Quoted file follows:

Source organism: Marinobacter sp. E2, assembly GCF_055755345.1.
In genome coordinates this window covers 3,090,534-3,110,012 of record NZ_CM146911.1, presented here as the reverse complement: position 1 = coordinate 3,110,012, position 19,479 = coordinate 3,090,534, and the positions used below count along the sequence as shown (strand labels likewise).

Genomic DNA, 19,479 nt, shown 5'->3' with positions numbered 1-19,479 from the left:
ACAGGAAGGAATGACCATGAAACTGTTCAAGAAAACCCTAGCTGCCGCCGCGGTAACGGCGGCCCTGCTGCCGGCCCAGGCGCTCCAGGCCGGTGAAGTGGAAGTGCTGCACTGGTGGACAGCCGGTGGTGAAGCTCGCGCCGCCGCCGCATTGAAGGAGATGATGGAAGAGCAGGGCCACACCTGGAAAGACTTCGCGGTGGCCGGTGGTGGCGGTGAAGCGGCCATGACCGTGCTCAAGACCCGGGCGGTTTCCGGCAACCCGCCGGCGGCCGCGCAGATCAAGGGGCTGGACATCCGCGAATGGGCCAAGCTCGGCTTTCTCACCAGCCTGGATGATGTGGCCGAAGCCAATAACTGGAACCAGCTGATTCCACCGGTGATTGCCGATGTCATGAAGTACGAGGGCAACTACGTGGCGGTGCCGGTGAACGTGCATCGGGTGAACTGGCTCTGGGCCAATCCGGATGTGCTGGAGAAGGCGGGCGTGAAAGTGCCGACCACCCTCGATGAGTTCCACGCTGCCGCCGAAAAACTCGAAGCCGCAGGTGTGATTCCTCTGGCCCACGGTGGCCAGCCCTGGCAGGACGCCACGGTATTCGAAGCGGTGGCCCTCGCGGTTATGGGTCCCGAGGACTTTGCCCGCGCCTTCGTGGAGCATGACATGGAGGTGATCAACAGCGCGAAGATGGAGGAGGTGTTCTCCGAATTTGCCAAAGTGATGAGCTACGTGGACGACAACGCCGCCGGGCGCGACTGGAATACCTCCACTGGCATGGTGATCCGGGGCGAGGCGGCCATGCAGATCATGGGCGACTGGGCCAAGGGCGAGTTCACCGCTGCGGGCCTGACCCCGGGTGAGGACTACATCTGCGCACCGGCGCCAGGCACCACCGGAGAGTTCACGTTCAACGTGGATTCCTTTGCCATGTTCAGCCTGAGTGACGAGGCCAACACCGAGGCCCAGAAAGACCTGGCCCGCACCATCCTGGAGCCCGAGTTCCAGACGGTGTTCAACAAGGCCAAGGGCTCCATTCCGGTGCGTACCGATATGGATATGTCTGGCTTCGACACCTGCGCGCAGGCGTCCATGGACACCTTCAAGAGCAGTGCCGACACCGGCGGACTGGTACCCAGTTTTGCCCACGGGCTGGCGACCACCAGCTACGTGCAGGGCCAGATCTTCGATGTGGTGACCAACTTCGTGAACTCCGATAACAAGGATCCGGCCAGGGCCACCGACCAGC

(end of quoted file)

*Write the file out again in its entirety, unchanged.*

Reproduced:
Source organism: Marinobacter sp. E2, assembly GCF_055755345.1.
In genome coordinates this window covers 3,090,534-3,110,012 of record NZ_CM146911.1, presented here as the reverse complement: position 1 = coordinate 3,110,012, position 19,479 = coordinate 3,090,534, and the positions used below count along the sequence as shown (strand labels likewise).

Genomic DNA, 19,479 nt, shown 5'->3' with positions numbered 1-19,479 from the left:
ACAGGAAGGAATGACCATGAAACTGTTCAAGAAAACCCTAGCTGCCGCCGCGGTAACGGCGGCCCTGCTGCCGGCCCAGGCGCTCCAGGCCGGTGAAGTGGAAGTGCTGCACTGGTGGACAGCCGGTGGTGAAGCTCGCGCCGCCGCCGCATTGAAGGAGATGATGGAAGAGCAGGGCCACACCTGGAAAGACTTCGCGGTGGCCGGTGGTGGCGGTGAAGCGGCCATGACCGTGCTCAAGACCCGGGCGGTTTCCGGCAACCCGCCGGCGGCCGCGCAGATCAAGGGGCTGGACATCCGCGAATGGGCCAAGCTCGGCTTTCTCACCAGCCTGGATGATGTGGCCGAAGCCAATAACTGGAACCAGCTGATTCCACCGGTGATTGCCGATGTCATGAAGTACGAGGGCAACTACGTGGCGGTGCCGGTGAACGTGCATCGGGTGAACTGGCTCTGGGCCAATCCGGATGTGCTGGAGAAGGCGGGCGTGAAAGTGCCGACCACCCTCGATGAGTTCCACGCTGCCGCCGAAAAACTCGAAGCCGCAGGTGTGATTCCTCTGGCCCACGGTGGCCAGCCCTGGCAGGACGCCACGGTATTCGAAGCGGTGGCCCTCGCGGTTATGGGTCCCGAGGACTTTGCCCGCGCCTTCGTGGAGCATGACATGGAGGTGATCAACAGCGCGAAGATGGAGGAGGTGTTCTCCGAATTTGCCAAAGTGATGAGCTACGTGGACGACAACGCCGCCGGGCGCGACTGGAATACCTCCACTGGCATGGTGATCCGGGGCGAGGCGGCCATGCAGATCATGGGCGACTGGGCCAAGGGCGAGTTCACCGCTGCGGGCCTGACCCCGGGTGAGGACTACATCTGCGCACCGGCGCCAGGCACCACCGGAGAGTTCACGTTCAACGTGGATTCCTTTGCCATGTTCAGCCTGAGTGACGAGGCCAACACCGAGGCCCAGAAAGACCTGGCCCGCACCATCCTGGAGCCCGAGTTCCAGACGGTGTTCAACAAGGCCAAGGGCTCCATTCCGGTGCGTACCGATATGGATATGTCTGGCTTCGACACCTGCGCGCAGGCGTCCATGGACACCTTCAAGAGCAGTGCCGACACCGGCGGACTGGTACCCAGTTTTGCCCACGGGCTGGCGACCACCAGCTACGTGCAGGGCCAGATCTTCGATGTGGTGACCAACTTCGTGAACTCCGATAACAAGGATCCGGCCAGGGCCACCGACCAGC